HDMI 101

Posted on February 14, 2016 by KVMG-CMS   |  0 comments

When discussing technology, acronyms get thrown around more often than they are understood--SCSI cable, LCD, IP, DVI, etc. Today, we’re going to examine HDMI: what it means and how it works. But first--imagine your ideal home theater system. Can you see all the tools and machines in place? Maybe a video wall? A few gaming systems? Custom surround sound, as well. Now, how do you connect all those audio-video devices efficiently? HDMI is your solution!

HDMI stands for High Definition Multimedia Interface

The key points to note are the high definition aspect and the multimedia interface element. HDMI supports two-way, high definition video, audio, and network through a single, compact universal interface. Currently, HDMI 1.4 and 2.0 both support 4k video.

TMDS stands for Transition Minimized Differential Signaling

The multimedia interface allows for multiple devices to be set up in series, rather than in parallel, to a central unit. For example, if you have an HDTV and a surround system connected with HDMI via a single plug and a single cable, you can then plug an additional device into another port on the TV and the audio will still be sent to the surround system. Vice versa, in your theoretical home theater, if you plug another device into a different port on the surround sound system, it can send video up the HDMI cable to the HDTV. HDMI uses another acronym, TMDS (transition minimized differential signaling) to move protected signal along the length of the cable, preventing degradation of the signal. This means clearer, crisper output, both visually and auditorily.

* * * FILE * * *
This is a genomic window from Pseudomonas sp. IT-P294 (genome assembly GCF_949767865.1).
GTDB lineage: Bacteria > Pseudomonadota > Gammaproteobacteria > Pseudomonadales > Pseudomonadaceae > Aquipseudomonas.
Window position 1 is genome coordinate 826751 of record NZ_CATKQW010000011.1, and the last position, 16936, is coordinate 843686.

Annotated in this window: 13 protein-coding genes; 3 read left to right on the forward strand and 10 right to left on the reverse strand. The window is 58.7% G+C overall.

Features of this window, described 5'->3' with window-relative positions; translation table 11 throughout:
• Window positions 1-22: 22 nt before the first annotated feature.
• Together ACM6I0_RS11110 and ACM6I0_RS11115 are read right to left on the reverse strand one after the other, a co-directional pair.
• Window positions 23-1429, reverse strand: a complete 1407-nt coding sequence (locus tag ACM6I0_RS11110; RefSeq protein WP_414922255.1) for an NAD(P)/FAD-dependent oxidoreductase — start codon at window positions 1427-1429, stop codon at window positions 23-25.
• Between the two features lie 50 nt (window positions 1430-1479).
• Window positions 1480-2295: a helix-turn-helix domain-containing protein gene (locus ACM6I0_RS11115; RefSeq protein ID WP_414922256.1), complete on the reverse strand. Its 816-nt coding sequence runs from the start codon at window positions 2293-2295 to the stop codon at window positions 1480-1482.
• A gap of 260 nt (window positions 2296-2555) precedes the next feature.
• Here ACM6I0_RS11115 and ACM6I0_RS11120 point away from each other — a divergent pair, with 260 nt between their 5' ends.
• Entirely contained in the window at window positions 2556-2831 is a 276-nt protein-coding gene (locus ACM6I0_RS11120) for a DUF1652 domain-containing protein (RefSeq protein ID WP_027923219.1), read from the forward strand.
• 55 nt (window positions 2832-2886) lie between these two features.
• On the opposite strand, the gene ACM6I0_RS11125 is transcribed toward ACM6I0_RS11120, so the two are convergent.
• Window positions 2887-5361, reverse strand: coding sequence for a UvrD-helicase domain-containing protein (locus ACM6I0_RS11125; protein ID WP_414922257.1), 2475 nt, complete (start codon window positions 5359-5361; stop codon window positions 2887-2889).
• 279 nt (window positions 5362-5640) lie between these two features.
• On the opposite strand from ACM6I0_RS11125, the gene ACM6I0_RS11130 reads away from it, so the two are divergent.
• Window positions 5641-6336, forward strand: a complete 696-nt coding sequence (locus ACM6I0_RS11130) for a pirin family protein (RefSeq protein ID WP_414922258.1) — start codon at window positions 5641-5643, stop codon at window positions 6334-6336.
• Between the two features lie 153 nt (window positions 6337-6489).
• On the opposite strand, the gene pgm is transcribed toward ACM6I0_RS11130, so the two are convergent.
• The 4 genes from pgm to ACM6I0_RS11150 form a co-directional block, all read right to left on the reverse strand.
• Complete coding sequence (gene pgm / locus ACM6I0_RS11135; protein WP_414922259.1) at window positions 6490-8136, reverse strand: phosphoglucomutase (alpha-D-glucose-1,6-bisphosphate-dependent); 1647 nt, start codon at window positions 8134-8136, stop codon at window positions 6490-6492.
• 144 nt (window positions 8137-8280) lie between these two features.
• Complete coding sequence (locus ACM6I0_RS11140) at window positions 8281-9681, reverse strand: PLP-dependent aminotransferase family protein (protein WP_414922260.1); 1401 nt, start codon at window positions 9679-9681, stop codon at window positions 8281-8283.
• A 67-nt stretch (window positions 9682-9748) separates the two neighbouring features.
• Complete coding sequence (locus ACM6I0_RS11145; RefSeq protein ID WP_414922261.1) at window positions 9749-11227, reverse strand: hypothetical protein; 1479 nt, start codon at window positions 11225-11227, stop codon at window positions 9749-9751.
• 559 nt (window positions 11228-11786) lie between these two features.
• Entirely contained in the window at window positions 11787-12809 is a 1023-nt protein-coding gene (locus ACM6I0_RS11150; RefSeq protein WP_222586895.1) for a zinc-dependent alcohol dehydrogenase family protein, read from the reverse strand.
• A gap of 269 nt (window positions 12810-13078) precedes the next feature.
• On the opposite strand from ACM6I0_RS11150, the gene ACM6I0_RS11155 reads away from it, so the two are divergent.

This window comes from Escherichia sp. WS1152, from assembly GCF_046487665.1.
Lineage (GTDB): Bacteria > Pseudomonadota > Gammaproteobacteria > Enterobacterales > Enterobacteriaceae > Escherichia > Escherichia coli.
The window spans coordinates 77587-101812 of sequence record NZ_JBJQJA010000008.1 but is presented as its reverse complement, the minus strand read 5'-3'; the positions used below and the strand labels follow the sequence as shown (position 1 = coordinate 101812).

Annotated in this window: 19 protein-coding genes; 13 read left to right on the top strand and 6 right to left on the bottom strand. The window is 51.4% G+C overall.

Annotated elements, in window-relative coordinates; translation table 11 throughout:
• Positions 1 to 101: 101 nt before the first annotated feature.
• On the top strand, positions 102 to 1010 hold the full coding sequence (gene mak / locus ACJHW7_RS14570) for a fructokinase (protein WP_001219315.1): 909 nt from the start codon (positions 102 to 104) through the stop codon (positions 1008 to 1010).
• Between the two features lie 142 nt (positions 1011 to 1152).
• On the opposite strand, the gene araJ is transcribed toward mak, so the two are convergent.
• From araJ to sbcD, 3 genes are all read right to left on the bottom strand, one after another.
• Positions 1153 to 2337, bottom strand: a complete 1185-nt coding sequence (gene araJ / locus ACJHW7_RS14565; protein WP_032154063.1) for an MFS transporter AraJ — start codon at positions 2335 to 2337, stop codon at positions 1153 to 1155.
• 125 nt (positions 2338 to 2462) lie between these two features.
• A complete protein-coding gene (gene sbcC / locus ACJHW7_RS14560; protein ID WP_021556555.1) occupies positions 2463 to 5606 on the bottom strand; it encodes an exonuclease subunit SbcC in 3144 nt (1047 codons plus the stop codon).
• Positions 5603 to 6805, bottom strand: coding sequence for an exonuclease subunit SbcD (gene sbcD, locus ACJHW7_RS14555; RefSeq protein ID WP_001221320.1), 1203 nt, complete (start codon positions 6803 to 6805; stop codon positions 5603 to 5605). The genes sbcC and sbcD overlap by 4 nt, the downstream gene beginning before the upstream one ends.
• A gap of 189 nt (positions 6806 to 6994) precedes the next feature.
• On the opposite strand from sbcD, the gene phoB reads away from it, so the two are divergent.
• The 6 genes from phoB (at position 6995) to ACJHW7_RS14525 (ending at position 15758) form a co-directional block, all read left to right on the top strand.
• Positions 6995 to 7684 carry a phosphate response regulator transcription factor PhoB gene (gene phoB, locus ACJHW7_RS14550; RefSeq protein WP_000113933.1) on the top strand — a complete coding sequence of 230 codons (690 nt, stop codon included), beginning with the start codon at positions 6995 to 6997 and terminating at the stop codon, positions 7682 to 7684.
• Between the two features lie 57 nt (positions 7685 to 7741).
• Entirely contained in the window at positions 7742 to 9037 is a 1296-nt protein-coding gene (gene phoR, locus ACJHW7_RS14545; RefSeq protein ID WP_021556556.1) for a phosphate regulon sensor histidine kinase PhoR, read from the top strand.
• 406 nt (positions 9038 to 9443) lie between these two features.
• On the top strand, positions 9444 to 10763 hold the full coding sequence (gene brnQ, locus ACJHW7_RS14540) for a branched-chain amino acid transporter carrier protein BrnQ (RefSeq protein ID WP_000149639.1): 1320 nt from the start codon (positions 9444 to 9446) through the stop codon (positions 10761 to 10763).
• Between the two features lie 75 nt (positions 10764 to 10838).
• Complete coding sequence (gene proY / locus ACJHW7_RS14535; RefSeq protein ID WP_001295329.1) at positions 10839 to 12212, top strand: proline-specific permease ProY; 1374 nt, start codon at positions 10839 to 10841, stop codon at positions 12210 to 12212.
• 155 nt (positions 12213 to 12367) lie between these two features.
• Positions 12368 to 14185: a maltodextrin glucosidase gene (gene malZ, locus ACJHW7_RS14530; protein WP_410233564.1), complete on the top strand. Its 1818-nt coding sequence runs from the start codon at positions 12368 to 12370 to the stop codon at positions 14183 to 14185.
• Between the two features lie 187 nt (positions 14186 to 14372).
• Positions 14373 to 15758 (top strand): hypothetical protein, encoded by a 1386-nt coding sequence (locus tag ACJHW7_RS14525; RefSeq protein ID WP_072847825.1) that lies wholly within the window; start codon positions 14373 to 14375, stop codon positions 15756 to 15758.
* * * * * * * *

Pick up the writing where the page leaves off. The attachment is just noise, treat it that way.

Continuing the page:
Built In Universal Controls

The series set-up has additional benefits. HDMI has universal controls built in, so any device with HDMI capacity will be able to interface seamlessly. Back in you theoretical home theater, HDMI allows your television to control your video game system or your surround sound system. HDMI allows all your devices to interact and cooperate, transmitting data without corruption. HDMI also uses HDCP (high definition copyright protection) as an authentication protocol to protect data.

Ultimately, HDMI allows all your devices to perform to their highest potential. If you aren’t fully utilizing the HDMI potential of your audio-visual equipment, you are leaving your data unprotected and transmitted through less efficient parallel systems.

KVM Galore is your source for tech solutions made easy. With over 20 years of experience in the industry, we specialize in wireless, HD, digital, mobile, Ethernet, IP and professional-grade hardware solutions for Hi-Def home-theater, audio/video, digital-signage, KVM, environmental monitoring and power.


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